Vulnerability as Ideology

In a series of three articles, Peter Ramsay argues that the concept of vulnerability provides an organising ideology for contemporary capitalist society, serving to present the interests of the powerful in maintaining the political and economic status quo as the interests of all. 

In Part One, he sets out how vulnerability and identification with the vulnerable form the content of contemporary middle class virtue, and how that works as an official ideology to legitimise the status quo with its politics of permanent emergency. 

In Part Two, he explains why vulnerability became a key aspect of the ruling ideology of authoritarian liberalism in recent times notwithstanding its evident irrationality, and how this ideology has frustrated the development of any political alternative to it by converting politics into culture war.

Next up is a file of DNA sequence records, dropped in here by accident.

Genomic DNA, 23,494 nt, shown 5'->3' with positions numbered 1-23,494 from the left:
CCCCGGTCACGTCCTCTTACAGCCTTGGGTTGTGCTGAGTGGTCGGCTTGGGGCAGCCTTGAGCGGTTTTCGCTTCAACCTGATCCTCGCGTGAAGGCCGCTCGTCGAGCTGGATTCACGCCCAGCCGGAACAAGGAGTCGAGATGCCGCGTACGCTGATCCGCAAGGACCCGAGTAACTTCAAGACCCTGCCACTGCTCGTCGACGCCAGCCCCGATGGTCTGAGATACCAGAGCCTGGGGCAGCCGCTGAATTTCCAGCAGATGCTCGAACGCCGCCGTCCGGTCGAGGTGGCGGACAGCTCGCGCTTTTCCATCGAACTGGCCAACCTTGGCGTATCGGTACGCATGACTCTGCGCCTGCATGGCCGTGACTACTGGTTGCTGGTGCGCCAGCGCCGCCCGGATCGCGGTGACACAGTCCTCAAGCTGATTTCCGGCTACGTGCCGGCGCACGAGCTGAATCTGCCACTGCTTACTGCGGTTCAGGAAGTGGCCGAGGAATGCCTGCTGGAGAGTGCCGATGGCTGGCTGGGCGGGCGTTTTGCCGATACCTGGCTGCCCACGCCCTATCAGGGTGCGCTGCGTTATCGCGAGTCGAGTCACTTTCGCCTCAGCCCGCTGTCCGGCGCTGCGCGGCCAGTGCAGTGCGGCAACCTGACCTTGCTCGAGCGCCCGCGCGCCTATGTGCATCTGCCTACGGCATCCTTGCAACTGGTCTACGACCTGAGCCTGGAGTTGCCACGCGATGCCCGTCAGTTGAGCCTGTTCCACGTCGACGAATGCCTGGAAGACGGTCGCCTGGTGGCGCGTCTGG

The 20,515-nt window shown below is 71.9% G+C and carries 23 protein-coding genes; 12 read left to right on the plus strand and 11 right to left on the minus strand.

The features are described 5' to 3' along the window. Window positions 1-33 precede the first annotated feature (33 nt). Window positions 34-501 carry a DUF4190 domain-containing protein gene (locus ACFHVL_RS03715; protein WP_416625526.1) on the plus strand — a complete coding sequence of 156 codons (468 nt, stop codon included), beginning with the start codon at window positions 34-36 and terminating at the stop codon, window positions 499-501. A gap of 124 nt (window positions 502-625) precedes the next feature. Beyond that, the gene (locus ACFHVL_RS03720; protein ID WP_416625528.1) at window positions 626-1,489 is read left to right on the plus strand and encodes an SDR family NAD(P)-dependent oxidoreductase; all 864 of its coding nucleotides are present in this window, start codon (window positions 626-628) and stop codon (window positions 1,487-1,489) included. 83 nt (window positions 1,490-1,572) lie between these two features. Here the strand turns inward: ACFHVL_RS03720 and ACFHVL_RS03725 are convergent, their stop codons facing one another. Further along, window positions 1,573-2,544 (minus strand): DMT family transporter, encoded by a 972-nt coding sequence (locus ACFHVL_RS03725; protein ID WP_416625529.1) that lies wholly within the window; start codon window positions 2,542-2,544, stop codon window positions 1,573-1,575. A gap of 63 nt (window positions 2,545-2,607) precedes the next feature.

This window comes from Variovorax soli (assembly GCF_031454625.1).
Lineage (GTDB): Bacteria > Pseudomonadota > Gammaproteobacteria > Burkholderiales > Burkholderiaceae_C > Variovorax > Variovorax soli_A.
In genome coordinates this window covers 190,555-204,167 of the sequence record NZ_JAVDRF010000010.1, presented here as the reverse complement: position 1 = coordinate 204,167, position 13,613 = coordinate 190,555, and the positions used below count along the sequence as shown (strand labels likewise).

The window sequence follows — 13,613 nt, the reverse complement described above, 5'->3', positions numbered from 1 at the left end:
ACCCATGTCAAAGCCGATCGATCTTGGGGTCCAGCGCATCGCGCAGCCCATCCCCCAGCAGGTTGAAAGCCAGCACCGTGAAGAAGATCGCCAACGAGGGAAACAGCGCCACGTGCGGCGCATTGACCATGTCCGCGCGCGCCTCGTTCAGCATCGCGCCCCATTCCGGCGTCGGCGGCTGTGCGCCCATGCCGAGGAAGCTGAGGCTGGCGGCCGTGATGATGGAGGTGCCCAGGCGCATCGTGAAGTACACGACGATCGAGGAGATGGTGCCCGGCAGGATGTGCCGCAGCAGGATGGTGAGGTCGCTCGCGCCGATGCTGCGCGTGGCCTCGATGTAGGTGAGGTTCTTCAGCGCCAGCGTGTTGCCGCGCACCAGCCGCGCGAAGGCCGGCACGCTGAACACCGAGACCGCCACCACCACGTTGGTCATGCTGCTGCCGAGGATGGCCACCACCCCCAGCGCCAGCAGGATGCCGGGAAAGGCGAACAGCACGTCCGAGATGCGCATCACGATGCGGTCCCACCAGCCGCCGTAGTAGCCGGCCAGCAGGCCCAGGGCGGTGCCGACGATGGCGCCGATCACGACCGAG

In Part Three, he argues that the new ideology of the vulnerable subject is a paradox that results from the decay of liberalism as its internal contradictions have worked themselves out.

Part One: The Virtue of Permanent Emergency

Part Two: Why Is There No Alternative?

Part Three: The Decay of Liberalism

National Sovereignty and International Order

The politics of national sovereignty provide the solution to the disastrous geopolitics that flow from the failure of cosmopolitan globalism, argues Philip Cunliffe. This is the transcript of a lecture given to the Academy 2022 on 16 July 2022.

Whatever Happened to the National Interest?

Phillip Cunliffe and Peter Ramsay argue that British and European political elites no longer rely on the national interest to justify their policies or their rule because they no longer make any real claim to represent the nation.

Ukraine Is a Real War not a Culture War

The framing of the war in Ukraine by liberals as all about them and their identification with the vulnerable is an important driving force of war fever in the West. However, Peter Ramsay argues that conservatives engage in a comparable cultural narcissism. A recent talk by Frank Furedi in which he linked NATO intervention in Ukraine to moral rearmament in the West, only to backtrack subsequently, exemplifies the limitations of conservative cultural critique for those in search of a new democratic politics.